China is getting aggressive toward adversaries in the face of coronavirus criticism
I was sheltering in place watching old reruns of Candid Camera and was struck by how immoral that prototype reality TV show was. It had escaped me 60 years ago. Oh some of the scenes are just funny and harmless. Like the spoon in the diner that patrons try to pick up and it keeps moving around on the table (a guy with a magnet is under the counter).
Or even the elevator stunt is OK, where a businessman repeatedly tries to get to the second floor, only to find when the doors part open and he steps out that he’s either still on level one or on the third floor (a stage crew quickly switches the signs and potted plants, while others shake the outside of the cab to simulate authentic elevator motion).
But how about the episode where every time a golfer goes to tee off, a guy sneezes right next to him? Or the man in the bank where there’s a queue at all three tellers, and no matter which queue he moves to, it becomes the slowest line and everyone entering after him gets served before him?
Jesus says to pray, “lead me not into temptation.” God neither tempts nor approves of those who do: “Let no one say when he is tempted, ‘I am being tempted by God,’ for God cannot be tempted with evil, and he himself tempts no one” (James 1:13). He has so little tolerance for moral trickery of children that he paints a punishment all but the most perverse will flee from (Mark 9:42).
My takeaway is greater alertness to the annoyances that are the stuff of life.
Andrée, lighten up, Candid Camera is just for fun.
Heaven doesn’t see the humor in it: “Like a madman who throws firebrands, arrows, and death, is the man who deceives his neighbor and says, ‘I am only joking’” (Proverbs 26:18-19).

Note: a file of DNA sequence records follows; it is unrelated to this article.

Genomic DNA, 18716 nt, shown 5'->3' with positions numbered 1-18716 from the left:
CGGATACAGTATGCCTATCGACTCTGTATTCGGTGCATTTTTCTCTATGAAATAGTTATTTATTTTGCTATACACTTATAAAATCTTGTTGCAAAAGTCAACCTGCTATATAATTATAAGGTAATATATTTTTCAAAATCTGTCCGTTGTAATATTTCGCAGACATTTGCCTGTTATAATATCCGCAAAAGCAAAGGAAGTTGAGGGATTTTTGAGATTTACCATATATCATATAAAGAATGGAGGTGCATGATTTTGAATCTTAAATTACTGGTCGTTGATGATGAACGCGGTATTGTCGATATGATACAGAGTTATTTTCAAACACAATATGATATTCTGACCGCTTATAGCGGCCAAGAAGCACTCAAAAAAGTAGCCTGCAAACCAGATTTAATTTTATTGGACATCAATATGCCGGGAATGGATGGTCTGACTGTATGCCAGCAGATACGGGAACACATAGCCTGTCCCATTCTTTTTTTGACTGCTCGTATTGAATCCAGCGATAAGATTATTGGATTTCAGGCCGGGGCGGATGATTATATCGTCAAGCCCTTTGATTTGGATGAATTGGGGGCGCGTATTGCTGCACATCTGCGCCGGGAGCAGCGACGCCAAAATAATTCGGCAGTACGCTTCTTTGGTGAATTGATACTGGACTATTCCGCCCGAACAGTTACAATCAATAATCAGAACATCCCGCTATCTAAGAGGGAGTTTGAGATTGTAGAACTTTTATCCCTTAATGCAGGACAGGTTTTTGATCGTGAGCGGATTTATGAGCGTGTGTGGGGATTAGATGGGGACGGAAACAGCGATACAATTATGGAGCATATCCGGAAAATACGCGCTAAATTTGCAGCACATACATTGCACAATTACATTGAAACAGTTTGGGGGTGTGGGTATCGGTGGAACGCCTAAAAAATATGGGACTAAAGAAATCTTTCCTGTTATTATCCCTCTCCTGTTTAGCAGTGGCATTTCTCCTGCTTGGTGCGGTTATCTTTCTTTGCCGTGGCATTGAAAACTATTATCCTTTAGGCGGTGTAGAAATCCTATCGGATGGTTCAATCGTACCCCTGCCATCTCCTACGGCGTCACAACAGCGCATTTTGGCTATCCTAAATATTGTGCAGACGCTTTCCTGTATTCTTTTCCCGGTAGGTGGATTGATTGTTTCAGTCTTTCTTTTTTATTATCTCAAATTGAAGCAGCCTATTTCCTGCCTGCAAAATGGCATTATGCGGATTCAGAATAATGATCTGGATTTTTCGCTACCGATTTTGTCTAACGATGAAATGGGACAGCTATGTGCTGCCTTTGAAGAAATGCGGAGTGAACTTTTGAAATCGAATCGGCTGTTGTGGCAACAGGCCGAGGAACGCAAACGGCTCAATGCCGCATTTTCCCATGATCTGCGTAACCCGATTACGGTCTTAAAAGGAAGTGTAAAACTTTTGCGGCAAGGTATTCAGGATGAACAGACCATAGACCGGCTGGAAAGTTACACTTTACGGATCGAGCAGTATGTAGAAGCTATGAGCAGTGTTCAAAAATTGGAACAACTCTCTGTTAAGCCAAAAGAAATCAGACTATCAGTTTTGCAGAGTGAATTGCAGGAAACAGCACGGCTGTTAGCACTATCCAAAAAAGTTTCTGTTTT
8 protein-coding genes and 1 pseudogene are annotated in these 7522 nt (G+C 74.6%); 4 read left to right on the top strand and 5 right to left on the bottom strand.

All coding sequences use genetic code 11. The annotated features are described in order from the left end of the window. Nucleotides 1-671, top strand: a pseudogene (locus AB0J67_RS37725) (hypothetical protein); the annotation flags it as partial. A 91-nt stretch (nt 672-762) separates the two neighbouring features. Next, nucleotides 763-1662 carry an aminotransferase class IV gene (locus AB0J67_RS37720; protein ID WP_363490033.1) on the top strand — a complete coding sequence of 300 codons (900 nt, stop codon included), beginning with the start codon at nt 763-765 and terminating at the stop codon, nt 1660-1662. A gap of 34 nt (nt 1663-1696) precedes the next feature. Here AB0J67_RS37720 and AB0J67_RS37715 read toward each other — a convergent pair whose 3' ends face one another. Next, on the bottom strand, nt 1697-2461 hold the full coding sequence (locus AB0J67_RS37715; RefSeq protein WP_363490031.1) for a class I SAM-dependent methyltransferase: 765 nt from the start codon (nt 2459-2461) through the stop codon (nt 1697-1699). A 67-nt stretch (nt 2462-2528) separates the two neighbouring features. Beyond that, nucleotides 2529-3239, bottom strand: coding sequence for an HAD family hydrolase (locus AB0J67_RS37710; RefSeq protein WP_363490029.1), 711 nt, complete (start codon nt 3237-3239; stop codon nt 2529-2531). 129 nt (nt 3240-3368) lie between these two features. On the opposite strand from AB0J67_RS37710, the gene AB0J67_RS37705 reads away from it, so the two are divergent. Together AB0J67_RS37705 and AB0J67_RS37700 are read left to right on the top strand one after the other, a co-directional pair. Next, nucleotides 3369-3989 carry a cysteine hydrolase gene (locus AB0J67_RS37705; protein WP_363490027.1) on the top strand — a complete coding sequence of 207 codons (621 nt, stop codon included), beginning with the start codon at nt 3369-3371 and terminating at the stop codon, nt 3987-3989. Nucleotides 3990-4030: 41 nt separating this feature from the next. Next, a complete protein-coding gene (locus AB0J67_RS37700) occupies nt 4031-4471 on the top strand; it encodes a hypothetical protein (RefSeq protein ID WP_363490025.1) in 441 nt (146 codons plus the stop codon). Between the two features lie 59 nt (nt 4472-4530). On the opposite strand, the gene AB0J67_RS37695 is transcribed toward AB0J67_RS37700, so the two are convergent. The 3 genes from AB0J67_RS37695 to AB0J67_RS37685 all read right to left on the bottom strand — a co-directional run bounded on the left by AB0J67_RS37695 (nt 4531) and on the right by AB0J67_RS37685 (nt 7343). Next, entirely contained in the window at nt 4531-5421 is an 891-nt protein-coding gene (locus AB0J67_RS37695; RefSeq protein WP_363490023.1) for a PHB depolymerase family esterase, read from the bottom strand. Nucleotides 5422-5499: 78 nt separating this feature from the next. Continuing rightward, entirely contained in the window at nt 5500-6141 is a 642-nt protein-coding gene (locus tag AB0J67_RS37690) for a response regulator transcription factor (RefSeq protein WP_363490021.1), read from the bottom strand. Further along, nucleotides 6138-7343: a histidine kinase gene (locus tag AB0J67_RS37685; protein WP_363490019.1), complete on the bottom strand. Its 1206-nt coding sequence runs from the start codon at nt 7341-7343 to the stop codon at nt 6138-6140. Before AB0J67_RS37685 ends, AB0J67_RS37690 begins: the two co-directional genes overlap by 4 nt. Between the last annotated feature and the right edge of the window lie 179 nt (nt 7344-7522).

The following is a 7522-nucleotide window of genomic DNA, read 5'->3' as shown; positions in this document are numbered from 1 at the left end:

Temptation is Candid Camera’s stock in trade. The audience voyeur watches in amusement as unsuspecting citizens go from perplexed to frustrated to cursing. Then Allen Funt jumps out from the bushes and says, “Smile, you’re on Candid Camera,” and everything’s supposed to be OK, and the victim is expected to be a good sport (and I’m surprised how often these people do manage a smile, a reaction that I attribute to the strong cultural noblesse oblige of the times).
So it was a waste of an evening—but not entirely! My takeaway is greater alertness to the annoyances that are the stuff of life—the expensive buffet where under every silver dome cover you lift there’s only rice; the restaurant where you’re already sampling the bread basket and discover that all the menu entrées have duck in them.
Mr. Funt has rendered the favor of preparing me for WWJD moments. Training in self-control and slowness to anger are the marks of a mature Christian (Hebrews 5:14), and I choose to benefit from even the vicarious embarrassment of others losing their cool. It is not Mr. Funt’s eye but Another’s that I fear.
One of the oddities of human nature revealed by Candid Camera is how compliant people turn out to be in situations where they’re asked to do things that don’t make any sense, or that even seem wrong, so long as they believe everyone else is doing it, or that an authority has decreed it. If there’s a sign in a town that says “No walking on the cracks in the sidewalk, under penalty of fine,” people will by and large observe the regulation.
In a British Candid Camera episode, the whole office of the Justice of the Peace is in on the gag:
They pretend a couple wanting to get married need a witness, and they drag poor Joe Bloke off the street and ask if he will render the perfunctory service. The officiant of the ceremony then gets the names mixed up and has Mr. Bloke—perplexed but compliant—repeating after him the scripted promise to be faithful (to this perfect stranger) till death do them part.
No harm done, mate. They were only joking.